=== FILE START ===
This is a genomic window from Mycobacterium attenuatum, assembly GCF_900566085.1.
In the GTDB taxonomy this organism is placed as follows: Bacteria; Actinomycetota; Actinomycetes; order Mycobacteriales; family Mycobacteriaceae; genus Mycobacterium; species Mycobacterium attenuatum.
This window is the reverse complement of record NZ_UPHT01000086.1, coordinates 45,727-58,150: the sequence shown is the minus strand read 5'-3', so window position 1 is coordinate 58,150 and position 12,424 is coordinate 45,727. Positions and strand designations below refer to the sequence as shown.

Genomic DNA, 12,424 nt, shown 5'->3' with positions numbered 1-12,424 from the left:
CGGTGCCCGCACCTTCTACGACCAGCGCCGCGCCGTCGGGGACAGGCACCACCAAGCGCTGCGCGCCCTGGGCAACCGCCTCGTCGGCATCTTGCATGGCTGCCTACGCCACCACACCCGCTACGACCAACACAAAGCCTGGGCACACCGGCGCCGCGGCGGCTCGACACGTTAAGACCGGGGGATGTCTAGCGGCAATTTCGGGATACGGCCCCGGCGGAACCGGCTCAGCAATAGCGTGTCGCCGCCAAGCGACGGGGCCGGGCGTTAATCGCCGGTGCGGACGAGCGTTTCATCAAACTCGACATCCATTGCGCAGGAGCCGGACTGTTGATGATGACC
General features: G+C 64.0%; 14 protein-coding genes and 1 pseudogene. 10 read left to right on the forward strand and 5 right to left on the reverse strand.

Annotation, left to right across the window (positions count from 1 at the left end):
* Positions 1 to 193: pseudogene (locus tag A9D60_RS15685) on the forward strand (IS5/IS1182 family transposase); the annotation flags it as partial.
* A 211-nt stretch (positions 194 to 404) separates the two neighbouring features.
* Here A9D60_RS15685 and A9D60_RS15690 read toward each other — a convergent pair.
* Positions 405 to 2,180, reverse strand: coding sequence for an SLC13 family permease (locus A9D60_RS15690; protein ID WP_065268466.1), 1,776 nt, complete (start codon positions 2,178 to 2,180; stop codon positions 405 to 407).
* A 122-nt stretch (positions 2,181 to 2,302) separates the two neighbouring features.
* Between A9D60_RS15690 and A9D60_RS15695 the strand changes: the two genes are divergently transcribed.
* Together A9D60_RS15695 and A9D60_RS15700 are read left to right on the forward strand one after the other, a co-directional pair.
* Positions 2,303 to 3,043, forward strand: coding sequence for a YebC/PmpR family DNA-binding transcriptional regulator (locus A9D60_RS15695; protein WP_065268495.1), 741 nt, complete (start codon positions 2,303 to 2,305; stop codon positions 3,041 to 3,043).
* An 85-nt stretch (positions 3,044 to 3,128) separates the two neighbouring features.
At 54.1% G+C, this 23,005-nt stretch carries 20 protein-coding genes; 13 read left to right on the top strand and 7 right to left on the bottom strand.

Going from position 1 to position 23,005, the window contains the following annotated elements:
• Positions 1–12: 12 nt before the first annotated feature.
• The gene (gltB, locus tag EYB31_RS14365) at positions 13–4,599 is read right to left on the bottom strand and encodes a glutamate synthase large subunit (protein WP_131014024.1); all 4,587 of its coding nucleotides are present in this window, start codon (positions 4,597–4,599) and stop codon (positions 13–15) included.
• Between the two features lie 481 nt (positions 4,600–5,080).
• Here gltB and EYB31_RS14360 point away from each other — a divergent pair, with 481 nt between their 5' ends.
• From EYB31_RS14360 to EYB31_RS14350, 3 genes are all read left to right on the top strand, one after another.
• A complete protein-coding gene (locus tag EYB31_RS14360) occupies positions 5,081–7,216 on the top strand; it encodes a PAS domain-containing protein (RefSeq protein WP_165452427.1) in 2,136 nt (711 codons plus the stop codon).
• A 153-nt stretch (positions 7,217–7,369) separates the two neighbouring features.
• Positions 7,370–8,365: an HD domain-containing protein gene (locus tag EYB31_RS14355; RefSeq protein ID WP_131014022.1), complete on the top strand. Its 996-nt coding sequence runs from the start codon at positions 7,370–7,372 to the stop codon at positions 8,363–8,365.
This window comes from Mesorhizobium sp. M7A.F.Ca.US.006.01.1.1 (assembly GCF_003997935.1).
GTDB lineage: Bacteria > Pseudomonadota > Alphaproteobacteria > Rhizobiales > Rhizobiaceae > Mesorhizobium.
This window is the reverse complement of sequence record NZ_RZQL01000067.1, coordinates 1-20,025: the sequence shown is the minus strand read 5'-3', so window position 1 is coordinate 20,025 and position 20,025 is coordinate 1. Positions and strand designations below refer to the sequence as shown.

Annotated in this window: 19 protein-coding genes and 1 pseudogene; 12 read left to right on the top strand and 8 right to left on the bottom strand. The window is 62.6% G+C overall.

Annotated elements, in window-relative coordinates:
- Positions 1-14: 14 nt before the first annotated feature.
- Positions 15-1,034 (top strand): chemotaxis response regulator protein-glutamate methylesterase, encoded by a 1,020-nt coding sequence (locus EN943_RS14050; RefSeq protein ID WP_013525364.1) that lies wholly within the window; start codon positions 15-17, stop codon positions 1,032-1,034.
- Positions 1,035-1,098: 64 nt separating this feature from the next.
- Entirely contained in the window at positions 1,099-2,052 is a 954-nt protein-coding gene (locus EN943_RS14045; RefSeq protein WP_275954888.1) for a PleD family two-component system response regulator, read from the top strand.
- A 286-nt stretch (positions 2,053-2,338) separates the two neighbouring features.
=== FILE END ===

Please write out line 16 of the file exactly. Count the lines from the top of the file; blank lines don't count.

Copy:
* An 85-nt stretch (positions 3,044 to 3,128) separates the two neighbouring features.